Image: Layered deposits at the south pole of Mars

June 5, 2018, European Space Agency
Credit: ESA/Roscosmos/CaSSIS , CC BY-SA 3.0 IGO

The ExoMars Trace Gas Orbiter captured this view of part of the south polar ice cap on Mars on 13 May 2018.

The poles of Mars have huge ice caps that are similar to Earth's in Greenland and Antarctica. These caps are composed primarily of water ice and were deposited in layers that contain varying amounts of dust. They are referred to as the martian Polar Layered Deposits (PLD).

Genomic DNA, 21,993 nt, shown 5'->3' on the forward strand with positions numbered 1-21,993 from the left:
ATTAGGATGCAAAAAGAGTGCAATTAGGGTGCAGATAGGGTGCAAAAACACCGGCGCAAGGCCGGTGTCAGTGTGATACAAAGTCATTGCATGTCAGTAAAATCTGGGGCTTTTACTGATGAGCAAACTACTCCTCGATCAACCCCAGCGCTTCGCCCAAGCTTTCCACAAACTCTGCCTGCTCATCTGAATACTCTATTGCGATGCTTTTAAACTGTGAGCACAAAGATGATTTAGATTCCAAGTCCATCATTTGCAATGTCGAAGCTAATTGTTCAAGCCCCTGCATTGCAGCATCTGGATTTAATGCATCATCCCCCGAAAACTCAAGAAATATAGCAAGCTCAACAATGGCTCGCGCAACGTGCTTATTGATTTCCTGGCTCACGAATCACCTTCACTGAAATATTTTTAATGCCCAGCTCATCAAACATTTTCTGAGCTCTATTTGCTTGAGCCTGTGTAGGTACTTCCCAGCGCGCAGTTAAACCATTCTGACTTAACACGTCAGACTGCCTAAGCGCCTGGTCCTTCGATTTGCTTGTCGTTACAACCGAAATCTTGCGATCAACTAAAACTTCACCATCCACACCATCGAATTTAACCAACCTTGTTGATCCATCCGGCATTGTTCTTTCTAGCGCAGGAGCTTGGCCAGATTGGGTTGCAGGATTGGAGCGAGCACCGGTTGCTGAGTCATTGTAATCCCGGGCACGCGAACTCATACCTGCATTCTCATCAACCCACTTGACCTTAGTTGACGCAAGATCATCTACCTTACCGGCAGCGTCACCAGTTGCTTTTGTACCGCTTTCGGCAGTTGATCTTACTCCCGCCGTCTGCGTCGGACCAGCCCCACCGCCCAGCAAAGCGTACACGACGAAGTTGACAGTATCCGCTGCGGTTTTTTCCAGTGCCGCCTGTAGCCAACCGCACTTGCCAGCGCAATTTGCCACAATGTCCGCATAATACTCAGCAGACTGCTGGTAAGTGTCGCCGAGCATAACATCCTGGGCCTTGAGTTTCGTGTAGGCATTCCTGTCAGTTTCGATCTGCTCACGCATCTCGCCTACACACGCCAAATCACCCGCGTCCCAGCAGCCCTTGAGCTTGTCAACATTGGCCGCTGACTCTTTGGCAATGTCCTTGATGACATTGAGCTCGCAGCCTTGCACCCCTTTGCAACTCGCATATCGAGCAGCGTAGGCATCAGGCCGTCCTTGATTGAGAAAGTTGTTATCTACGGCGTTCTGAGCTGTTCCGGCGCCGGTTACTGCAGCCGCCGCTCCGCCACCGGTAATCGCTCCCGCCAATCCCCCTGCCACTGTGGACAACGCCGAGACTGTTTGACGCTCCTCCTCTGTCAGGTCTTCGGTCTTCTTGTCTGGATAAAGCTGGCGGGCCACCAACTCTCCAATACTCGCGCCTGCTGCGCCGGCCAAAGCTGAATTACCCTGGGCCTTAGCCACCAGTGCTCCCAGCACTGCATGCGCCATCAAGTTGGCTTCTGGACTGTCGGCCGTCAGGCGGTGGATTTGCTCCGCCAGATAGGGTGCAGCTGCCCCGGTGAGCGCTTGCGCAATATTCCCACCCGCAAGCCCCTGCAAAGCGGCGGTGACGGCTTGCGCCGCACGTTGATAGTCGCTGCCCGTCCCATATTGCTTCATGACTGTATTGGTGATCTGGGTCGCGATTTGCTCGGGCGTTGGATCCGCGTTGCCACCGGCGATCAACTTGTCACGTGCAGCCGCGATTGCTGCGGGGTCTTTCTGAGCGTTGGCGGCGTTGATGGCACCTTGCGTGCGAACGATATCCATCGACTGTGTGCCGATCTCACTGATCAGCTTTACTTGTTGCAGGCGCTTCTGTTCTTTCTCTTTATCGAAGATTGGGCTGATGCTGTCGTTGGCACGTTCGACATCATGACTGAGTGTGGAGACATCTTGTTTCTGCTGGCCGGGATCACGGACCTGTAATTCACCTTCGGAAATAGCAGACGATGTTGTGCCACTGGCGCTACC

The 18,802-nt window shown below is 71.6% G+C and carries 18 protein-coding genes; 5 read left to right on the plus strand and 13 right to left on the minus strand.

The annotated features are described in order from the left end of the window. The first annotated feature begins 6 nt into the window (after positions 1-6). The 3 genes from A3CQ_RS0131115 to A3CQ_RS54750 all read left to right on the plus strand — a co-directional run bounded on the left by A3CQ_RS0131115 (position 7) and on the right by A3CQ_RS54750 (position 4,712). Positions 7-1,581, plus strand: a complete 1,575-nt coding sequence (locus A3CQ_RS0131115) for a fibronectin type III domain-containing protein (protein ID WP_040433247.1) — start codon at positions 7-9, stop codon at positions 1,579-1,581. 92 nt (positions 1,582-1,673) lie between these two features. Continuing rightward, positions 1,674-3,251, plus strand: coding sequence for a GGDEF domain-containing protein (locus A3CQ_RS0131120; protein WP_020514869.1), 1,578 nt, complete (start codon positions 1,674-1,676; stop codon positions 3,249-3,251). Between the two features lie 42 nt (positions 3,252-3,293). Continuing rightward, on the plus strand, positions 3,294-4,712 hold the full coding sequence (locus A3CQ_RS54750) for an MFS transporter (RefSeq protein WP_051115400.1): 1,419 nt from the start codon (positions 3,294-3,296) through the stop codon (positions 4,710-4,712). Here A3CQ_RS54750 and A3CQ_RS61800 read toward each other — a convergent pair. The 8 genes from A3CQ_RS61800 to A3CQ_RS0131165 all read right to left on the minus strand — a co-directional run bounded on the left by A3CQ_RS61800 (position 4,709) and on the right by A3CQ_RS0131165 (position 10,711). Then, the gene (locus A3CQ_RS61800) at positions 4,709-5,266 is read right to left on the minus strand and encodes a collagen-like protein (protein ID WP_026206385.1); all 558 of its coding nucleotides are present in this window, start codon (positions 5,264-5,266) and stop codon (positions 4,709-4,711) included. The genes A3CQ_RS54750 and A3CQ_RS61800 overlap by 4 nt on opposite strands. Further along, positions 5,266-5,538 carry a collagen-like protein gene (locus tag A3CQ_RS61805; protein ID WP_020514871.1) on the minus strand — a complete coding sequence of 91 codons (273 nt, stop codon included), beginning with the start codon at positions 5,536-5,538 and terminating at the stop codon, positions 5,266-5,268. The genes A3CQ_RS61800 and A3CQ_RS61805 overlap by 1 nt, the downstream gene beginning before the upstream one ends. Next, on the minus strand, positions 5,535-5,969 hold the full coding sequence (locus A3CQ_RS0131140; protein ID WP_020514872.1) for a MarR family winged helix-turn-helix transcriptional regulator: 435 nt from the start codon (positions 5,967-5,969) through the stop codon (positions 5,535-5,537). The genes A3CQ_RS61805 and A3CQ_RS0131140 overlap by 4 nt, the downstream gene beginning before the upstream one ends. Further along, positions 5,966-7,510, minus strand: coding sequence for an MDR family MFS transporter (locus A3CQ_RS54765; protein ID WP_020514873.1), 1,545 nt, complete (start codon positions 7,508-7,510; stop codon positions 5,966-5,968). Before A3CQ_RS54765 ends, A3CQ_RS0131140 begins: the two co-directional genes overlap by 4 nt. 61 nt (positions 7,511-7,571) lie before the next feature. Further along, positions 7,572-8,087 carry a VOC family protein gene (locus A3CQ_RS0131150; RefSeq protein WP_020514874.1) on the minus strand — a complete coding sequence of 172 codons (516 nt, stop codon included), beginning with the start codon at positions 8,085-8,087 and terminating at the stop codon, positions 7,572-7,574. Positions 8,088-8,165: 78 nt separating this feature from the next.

Thanks to massive canyons that dissect the layered deposits, orbiting spacecraft can view the layered internal structure. The ExoMars orbiter's Colour and Stereo Surface Imaging System, CaSSIS, viewed this 7 x 38 km segment of icy layered deposits near the margin of the South PLD, which extend as far north as 73ºS.

Here, CaSSIS has imaged remnant deposits within a crater at this margin. The beautiful variations in colour and brightness of the layers are visible through the camera's filters. It highlights the bright ice and the redder sandy deposits toward the top of the image.

The ExoMars programme is a joint endeavour between ESA and Roscosmos.

Explore further: ExoMars returns first images from new orbit

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